Adverse event and error of unexpected life-threatening events within 24 hours of ED admission

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Abstract

Objectives:

Errors and adverse events associated with unexpected life-threatening events including unplanned transfer to the intensive care unit (ICU) and unexpected death after emergency department (ED) hospitalization are not well characterized. We performed this study to investigate the role of unexpected life-threatening events as a trigger to capture errors and adverse events for ED patient safety.

Methods:

This prospective observational study enrolled adult non-trauma patients with unexpected life-threatening events within 24 h of general ward admission from the ED of a medical center in Taiwan. The period of study was one year (in 2013); the medical records of enrolled patients were reviewed to identify adverse events and errors. We measured the incidence rate of adverse events or errors. Preventability, type, and physical injury severity of adverse events were investigated.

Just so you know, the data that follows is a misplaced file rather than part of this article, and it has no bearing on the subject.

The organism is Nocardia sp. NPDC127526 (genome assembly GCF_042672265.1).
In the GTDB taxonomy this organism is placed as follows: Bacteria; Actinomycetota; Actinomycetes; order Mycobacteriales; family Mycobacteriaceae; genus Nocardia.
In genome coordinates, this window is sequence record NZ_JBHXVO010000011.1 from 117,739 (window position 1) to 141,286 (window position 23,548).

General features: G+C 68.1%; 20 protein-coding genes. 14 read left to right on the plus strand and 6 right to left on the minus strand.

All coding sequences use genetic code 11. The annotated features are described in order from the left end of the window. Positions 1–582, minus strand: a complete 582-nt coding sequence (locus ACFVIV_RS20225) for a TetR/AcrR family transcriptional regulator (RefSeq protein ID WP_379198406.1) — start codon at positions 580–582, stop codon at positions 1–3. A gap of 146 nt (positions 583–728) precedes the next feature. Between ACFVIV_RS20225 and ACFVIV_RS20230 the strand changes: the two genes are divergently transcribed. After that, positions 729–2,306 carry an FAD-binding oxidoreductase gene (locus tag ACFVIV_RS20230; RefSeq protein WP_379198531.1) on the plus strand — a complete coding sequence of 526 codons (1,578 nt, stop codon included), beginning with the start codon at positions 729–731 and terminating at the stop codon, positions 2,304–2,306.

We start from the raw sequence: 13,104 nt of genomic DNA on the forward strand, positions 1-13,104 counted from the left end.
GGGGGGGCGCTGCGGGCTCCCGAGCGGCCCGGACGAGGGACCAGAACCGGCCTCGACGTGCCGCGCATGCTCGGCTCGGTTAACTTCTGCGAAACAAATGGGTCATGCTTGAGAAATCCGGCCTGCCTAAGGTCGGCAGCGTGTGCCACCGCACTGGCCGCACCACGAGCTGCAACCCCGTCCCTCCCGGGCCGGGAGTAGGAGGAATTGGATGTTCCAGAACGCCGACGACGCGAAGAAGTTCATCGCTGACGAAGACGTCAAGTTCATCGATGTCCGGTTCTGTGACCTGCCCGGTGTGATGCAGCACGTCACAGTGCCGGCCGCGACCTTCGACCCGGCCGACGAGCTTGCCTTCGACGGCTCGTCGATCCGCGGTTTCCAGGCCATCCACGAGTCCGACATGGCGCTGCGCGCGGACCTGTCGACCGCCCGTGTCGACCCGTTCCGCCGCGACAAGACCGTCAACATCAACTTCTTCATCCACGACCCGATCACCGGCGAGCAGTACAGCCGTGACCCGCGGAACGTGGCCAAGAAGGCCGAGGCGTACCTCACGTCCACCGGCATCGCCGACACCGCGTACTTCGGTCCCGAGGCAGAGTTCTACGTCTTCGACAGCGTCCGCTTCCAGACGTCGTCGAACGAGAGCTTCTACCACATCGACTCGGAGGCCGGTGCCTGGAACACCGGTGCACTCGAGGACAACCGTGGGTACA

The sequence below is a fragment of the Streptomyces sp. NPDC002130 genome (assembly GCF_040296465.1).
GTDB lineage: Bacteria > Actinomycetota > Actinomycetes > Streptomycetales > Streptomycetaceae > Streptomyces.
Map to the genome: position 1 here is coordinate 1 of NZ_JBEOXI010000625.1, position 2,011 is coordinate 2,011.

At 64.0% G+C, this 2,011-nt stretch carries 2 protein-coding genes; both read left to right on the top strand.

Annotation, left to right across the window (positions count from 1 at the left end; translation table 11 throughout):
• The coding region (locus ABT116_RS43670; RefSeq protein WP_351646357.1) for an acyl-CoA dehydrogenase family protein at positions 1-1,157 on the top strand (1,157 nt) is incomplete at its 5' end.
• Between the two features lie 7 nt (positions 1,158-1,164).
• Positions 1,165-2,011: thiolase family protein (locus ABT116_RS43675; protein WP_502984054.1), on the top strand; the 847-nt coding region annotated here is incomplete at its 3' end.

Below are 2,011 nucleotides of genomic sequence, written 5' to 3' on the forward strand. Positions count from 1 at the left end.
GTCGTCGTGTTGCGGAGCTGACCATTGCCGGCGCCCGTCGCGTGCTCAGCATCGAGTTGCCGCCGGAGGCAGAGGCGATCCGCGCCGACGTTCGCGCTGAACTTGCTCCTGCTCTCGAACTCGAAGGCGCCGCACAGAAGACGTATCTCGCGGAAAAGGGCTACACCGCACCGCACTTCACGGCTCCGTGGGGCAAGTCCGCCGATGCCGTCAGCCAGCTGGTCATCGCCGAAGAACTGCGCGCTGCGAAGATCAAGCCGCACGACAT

Results:

Of 33,224 adult non-trauma ward admissions from the ED, 100 admissions (0.3%) met the study criteria. Incidence rate was 2% and 15% for errors and adverse events, respectively. In admissions involving error, all were preventable and the error type was overlooked of severity. In admissions that involved adverse events, 93.3% were preventable. There were 20% of admissions that resulted in death and 60% developed with severe physical injury. The adverse event types were diagnosis issues (53.3%), management issues (40%), and medication adverse events (6.7%).

Conclusions:

Unexpected life-threatening events within 24 h of admission from the ED could be a useful trigger tool to identify preventable adverse events with serious physical injury in ED.

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